The First World Congress on Restorative Juvenile Justice was organised by the Foundation Terre des hommes (Lausanne), in cooperation with the Public Prosecutor of Peru, the Pontificia Universidad Católica of Perú and the Association Encuentros-Casa de la Juventud and was held in Lima from 04 to 07 of November 2009. About 1.000 participants from 63 countries on five different continents representing governments, the judiciary, civil society, in particular NGO’s, and organisations of professionals working with or for children, the media, the academic world and UN agencies attended the Congress to discuss different aspects of restorative juvenile justice guided by the objectives of the Congress:
to reflect upon the concept of Restorative Juvenile Justice and to undertake a critical viability analysis;
to examine the methodology and instruments of Restorative Juvenile Justice;
to evaluate the situation of the victim in Restorative Juvenile Justice and the need for her/his protection and reparation of damages;
to exchange experiences and lessons learned and good practices of Restorative Juvenile Justice worldwide;
to elaborate and present some recommendations for the development and implementation of Restorative Juvenile Justice.
In the discussions in panel sessions, specialised conferences and workshops the participants were guided and inspired by, amongst others, the UN Convention on the Rights of the Child (CRC) and General Comment N° 10 of the CRC Committee on “The rights of the child in juvenile justice”, the African Charter on the Rights and Welfare of the Child, the UN Standard Minimum Rules for the Administration of Juvenile Justice (the Beijing Rules), Resolution 2002/12 of the UN Economic and Social Council (ECOSOC) on Basic Principles on the use of Restorative Justice Programmes in Criminal Matters, the UN Guidelines on Justice in Matters involving Child Victims and Witnesses of Crimes (ECOSOC Resolution 2005/20), the Handbook on Restorative Justice Programmes of the UN Office against Drugs and Crimes (UNODC) and relevant regional human rights instruments.
This Declaration reflects the deliberations during the Congress and contains a set of Recommendations for further actions to promote, develop and implement the restorative approach as an integral part of Juvenile Justice.
Basic Rights of the Child and the Principles of Juvenile Justice
The participants to the Congress want to underline that (the practice of) Restorative Juvenile Justice (RJJ) has to respect the fundamental rights of children as enshrined in the CRC, more specifically elaborated for Juvenile Justice in General Comment No 10 of the CRC Committee, and has to be in full compliance with the relevant international standards such as the UN Minimum Standards on the
Administration of Juvenile Justice (Beijing Rules) and the recommendations and guidelines mentioned above .
The participants in the Congress recall in particular the aims of Juvenile Justice as set out in Art. 40 (1) of the CRC:
to treat children in conflict with the law in a manner consistent with the promotion of the child’s sense of dignity and worth;
to reinforce the child’s respect for the human rights and fundamental freedoms of others;
to promote the child’s reintegration and the child’s assuming a constructive role in society.
In their efforts to achieve these goals States shall take into account the relevant provisions of international instruments, such as the rule that retro-active justice is prohibited, and shall in particular ensure the implementation of the following rights of the child:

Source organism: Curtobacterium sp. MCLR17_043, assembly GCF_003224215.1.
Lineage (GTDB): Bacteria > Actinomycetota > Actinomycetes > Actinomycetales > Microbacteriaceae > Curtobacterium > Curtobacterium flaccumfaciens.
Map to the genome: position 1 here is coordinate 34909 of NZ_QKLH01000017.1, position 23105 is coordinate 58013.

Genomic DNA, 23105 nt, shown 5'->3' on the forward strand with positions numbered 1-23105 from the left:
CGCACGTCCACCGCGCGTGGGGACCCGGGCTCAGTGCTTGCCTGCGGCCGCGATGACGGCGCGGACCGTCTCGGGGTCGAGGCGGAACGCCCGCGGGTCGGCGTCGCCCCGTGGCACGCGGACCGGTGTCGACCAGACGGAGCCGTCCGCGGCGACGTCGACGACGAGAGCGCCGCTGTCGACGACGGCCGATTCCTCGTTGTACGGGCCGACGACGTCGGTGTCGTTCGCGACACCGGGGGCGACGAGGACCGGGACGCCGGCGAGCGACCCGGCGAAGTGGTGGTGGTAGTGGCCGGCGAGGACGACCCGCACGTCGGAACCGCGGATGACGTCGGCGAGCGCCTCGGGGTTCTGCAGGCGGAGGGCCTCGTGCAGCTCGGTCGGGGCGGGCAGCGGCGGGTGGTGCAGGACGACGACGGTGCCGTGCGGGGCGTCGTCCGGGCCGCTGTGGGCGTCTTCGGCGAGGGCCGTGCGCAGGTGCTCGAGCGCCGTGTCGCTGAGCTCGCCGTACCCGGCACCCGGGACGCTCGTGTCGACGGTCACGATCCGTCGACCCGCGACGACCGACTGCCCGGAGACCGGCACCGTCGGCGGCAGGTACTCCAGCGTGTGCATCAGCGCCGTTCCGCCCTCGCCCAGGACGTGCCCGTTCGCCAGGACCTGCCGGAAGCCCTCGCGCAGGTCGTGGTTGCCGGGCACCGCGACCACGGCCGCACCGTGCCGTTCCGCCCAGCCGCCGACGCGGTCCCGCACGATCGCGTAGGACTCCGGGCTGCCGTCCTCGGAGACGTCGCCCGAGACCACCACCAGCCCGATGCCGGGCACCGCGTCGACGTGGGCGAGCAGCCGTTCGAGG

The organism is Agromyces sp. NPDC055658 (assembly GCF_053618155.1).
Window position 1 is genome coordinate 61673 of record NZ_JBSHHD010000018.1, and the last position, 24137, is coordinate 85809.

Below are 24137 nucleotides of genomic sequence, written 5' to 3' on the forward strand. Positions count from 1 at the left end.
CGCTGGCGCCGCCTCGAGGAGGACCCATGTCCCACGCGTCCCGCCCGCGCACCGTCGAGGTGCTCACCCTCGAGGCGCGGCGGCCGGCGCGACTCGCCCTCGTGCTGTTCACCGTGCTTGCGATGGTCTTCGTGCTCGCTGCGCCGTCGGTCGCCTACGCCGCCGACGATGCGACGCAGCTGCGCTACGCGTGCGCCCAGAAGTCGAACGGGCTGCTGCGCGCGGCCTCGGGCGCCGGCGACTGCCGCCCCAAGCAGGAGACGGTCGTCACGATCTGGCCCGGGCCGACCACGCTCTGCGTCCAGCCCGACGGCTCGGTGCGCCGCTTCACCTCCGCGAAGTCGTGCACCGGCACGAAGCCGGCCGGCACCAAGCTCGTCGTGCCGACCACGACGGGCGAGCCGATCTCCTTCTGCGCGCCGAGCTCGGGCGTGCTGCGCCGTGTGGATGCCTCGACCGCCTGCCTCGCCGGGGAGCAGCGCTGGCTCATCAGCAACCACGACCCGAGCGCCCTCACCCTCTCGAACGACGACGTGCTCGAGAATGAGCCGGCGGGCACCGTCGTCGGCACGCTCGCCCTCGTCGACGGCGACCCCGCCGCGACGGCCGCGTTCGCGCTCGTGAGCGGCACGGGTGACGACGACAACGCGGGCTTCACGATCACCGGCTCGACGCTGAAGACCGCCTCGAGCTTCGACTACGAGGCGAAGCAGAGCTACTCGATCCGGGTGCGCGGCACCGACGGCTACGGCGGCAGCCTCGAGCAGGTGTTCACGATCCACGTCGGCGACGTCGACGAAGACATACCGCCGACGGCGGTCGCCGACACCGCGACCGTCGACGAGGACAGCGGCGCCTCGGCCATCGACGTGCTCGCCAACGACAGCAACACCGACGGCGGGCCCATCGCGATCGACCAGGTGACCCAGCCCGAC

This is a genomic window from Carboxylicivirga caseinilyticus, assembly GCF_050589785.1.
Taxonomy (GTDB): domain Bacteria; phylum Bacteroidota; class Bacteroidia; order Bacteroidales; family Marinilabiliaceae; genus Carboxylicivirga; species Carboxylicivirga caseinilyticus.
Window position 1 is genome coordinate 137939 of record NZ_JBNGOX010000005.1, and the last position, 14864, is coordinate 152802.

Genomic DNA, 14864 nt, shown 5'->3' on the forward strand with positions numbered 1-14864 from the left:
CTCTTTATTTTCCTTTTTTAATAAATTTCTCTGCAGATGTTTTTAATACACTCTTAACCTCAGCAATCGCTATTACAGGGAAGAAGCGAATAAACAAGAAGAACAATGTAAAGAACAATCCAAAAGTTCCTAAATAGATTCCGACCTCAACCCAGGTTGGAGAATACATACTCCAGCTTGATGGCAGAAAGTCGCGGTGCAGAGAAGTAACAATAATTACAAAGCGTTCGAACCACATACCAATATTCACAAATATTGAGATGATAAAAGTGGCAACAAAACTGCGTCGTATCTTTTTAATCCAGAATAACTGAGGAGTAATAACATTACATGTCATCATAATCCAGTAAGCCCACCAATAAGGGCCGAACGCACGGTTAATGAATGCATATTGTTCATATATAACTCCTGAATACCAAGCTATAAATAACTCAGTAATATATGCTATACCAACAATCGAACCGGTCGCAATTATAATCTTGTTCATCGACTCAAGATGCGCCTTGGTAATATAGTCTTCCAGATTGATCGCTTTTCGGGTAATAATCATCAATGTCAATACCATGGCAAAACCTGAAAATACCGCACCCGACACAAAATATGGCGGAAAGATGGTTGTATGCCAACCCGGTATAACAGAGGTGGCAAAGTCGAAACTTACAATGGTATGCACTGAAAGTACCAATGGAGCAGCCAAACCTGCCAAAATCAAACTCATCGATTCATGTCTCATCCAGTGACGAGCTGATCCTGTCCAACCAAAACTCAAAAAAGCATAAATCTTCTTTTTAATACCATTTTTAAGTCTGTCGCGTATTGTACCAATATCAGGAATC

the right to be presumed innocent until proven guilty according to the law;
the right to be promptly informed about the charges against her or him;
the right to legal or other appropriate assistance;
the right to have the matter determined without delay by a competent, independent and impartial authority or legal body;
the right not to be compelled to give testimony or to confess guilt;
the right to examine or have examined adverse witnesses;
the right to have the decision that the child has committed the alleged offence and the measures imposed reviewed by a higher authority or legal body;
the right to have free assistance of an interpreter;
the right to full respect of her or his privacy at all stages of the proceedings.
Furthermore the CRC requires States to promote the establishment of laws, procedures, authorities and institutions specifically applicable to children in conflict with the law, the establishment of a minimum age of criminal responsibility and to take measures (when appropriate and desirable) for dealing with these children without resorting to judicial proceedings while ensuring that human rights and legal safeguards are fully respected. In order to ensure that children are dealt with in a manner appropriate to their well-being and proportionate both to their circumstances and the offence the States shall make available a comprehensive set of measures such as supervision, counselling, probation, educational and vocational training programmes and other alternatives to institutional care. This is in line with the rule in Art.37 (b) of the CRC that deprivation of liberty shall be used only as a measure of last resort and for the shortest appropriate period of time. This article contains further specific rules for the use of this measure of last resort.
During the Congress, and with references to the rights and principles mentioned earlier, participants expressed their serious concerns at the status and the quality of the rules and practices in Juvenile Justice. Many children in conflict with the law do not receive justice in accordance with the provisions of the CRC and other relevant international standards. They are (too) often deprived of their liberty either in the context of pre-trial detention (often without any information about the charges against them) or in the context of the execution of a sentence. Furthermore concerns were expressed, based
on research, regarding the limited or even negative contributions of the classical sanctions, in